Dr. Lee Reeves: Accepting Stuttering Does Not Mean Giving Up
March 26, 2010
Carl Herder, M.A., CCC-SLP, BCS-F
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Dr. Lee Reeves of the National Stuttering Association

Dr. Lee Reeves is the former Chairman of the National Stuttering Association and currently serves as its Membership Chairman. He is a veterinarian in Dallas and a close friend of AIS.Lee recently wrote an excellent piece on the acceptance of one's stuttering and gave us permission to reprint it here.

Acceptance is a frequently discussed concept by those affected by stuttering. Because it is an abstract and often very personal concept, discussions can bring out strong emotions and opinions. Some have suggested that accepting one’s stuttering is tantamount to giving up or giving in and thus deciding to remain locked in a world of fear and limited opportunity. Others have stated that acceptance means that it’s not only OK to stutter but that stuttering could and indeed should be worn (or spoken) like a badge of honor. Still others believe that acceptance is a necessary first step for change to occur.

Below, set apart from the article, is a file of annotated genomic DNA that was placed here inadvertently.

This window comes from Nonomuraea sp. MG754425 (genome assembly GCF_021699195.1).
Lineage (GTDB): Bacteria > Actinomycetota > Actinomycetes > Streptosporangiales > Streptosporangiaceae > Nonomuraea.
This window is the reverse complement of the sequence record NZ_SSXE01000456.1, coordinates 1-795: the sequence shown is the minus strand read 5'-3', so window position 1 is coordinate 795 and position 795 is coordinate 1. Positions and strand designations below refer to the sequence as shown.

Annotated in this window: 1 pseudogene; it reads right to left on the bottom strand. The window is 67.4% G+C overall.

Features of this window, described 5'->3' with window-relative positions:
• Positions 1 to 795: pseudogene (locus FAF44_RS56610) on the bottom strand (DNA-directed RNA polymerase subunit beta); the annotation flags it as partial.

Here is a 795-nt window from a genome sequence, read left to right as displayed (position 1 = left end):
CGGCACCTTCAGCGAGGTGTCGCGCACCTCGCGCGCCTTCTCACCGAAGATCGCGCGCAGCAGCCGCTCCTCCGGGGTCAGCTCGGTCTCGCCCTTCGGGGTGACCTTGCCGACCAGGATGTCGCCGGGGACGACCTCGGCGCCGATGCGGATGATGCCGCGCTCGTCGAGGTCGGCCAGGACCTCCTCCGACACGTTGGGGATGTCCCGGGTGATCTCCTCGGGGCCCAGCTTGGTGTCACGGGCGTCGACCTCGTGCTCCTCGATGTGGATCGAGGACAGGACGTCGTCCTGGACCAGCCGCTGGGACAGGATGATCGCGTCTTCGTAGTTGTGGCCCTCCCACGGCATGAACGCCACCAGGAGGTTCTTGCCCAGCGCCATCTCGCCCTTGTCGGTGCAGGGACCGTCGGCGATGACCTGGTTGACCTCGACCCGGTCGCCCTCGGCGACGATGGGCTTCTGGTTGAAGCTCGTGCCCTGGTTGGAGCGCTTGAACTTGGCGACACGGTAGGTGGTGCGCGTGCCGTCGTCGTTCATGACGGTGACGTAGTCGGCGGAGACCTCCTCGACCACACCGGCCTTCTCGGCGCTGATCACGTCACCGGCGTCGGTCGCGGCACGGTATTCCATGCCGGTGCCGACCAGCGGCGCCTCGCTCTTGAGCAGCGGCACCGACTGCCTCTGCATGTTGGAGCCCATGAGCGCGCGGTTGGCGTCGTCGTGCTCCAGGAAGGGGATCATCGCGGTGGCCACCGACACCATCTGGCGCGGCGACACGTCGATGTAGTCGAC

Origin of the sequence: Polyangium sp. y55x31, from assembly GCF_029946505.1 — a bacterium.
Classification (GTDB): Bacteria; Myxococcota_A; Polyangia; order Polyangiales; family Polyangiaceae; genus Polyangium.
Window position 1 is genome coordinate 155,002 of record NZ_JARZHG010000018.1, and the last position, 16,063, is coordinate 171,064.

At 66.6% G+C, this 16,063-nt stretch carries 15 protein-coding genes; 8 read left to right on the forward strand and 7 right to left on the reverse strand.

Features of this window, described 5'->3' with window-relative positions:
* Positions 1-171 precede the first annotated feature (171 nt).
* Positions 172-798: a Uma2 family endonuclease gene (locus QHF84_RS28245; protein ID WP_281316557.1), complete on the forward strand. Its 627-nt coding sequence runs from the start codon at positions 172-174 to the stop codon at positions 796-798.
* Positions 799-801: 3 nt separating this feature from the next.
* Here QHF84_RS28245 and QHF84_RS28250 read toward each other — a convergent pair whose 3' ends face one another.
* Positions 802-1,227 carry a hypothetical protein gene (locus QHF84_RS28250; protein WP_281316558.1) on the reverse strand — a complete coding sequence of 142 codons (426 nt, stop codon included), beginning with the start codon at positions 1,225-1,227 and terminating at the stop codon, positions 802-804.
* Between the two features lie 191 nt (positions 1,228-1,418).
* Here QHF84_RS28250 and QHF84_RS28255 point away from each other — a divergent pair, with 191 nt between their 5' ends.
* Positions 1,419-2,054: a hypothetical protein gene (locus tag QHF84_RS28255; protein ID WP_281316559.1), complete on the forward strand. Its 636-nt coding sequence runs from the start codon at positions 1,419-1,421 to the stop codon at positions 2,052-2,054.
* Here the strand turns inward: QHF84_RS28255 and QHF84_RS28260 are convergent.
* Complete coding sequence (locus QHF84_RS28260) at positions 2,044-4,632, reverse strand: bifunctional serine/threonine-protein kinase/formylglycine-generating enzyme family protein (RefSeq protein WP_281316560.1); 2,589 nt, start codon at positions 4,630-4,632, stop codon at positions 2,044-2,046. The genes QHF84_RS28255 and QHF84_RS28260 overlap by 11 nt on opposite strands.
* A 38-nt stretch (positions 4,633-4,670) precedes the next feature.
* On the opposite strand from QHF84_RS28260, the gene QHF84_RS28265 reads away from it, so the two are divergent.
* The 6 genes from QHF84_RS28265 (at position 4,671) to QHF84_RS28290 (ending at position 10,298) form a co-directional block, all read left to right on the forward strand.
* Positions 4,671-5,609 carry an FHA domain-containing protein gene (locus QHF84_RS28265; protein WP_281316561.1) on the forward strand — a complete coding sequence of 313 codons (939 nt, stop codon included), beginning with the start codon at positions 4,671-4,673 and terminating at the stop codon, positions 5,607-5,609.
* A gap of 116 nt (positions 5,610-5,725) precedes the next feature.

Through my own journey with stuttering I have come to believe that acceptance is reaching a state of mind in which we acknowledge both externally AND internally that our inability to speak with the spontaneity and fluidity of others is real but is not our or anyone else's fault; that while stuttering is part of who we are it does not define or limit us. The concept of acceptance does not mean that we are destined to remain at or even be satisfied with the condition in which we find ourselves. It does mean, however, that we have reached a point where we can make clear decisions on our own behalf without the baggage of the past holding us back or the blind optimism of the future jading our expectations for “perfect” speech. The decision to change the way we speak requires personal risk and will be met with both success and failure. However, with a foundation of acceptance, success is more sustainable and failure is less destructive.

Simply put, we cannot change the way we speak for any appreciable period of time until we become comfortable with the idea that we are more than our stuttering and that we alone have the power to determine what to do about it. Accepting stuttering does not mean giving up. It is not the end but rather, the beginning!

Many thanks to Lee for sharing with us. We'd love to hear your thoughts on personal acceptance of stuttering.In what way, if any, have you accepted your stuttering?photo: NSA